Los Angeles mayoral candidate Richard Riordan, who has damned his opponents for accepting public matching campaign funds, was the largest individual financial backer of state and local drives to establish such funds.
Riordan's role in backing initiatives that created the funds--whose use he now says is fundamentally wrong in light of the city's fiscal crisis--surfaced during an examination of campaign contribution records by The Times.
The records show that the wealthy lawyer-businessman gave $10,000 to the 1990 campaign to pass Los Angeles' Ballot Measure H, an initiative making its public-funding debut in this year's city elections.
He also gave $30,000 to the campaign to pass 1988's statewide Proposition 68, which called for making public matching funds available to legislative candidates.
In both instances, records show that Riordan was the largest individual donor, surpassed only by a handful of corporations and organizations.
Riordan also gave $2,000 to the campaign to pass 1990's Proposition 131, which called for making public matching funds available for state legislative and executive races.
Riordan, who has a $100-million fortune, said Tuesday that he made the contributions because friends, or friends of friends, were supporting the measures, "and plus I believe in them. What I'm saying now is that it is wrong under this budget crisis to take public money for campaigning."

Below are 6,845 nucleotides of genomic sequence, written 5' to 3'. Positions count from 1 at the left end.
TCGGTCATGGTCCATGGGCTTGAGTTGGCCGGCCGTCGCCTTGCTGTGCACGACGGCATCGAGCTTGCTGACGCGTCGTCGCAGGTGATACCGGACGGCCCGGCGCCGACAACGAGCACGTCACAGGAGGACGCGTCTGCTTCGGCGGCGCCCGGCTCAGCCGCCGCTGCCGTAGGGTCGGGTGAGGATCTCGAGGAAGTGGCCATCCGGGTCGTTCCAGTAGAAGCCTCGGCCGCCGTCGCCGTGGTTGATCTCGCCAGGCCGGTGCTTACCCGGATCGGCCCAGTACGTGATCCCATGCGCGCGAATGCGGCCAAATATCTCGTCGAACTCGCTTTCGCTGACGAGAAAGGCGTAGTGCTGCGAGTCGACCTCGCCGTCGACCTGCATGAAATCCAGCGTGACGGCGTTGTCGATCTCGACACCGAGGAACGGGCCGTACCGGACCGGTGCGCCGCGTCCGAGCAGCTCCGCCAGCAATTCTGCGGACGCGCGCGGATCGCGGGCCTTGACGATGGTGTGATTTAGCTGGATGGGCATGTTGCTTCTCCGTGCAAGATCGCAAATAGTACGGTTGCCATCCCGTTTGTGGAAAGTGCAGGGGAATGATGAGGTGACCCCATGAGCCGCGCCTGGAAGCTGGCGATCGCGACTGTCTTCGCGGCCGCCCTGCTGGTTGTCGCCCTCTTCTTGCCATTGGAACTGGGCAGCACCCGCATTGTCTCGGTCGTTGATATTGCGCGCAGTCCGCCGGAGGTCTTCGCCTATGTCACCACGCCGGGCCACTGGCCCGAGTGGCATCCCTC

All three matching-fund measures were sold to voters as reforms, because candidates would be eligible for public financing only if they agreed to spending caps. The caps were designed to limit pressure on candidates to raise large amounts of money and therefore limit the influence special interests could buy with their campaign contributions.
In the current mayor's race, Riordan is the only major candidate who has not pledged to abide by a $2-million spending cap for the primary. He has argued that, as a non-politician, he needs to spend more on advertising than incumbents who have advantages such as routine media coverage of their government activities.
Riordan has made other candidates' decisions to accept public financing a significant issue, suggesting that candidates who accept public funds are immoral and beholden to "City Hall moneyed interests." He recently announced that he would not accept the funds as a matter of principle.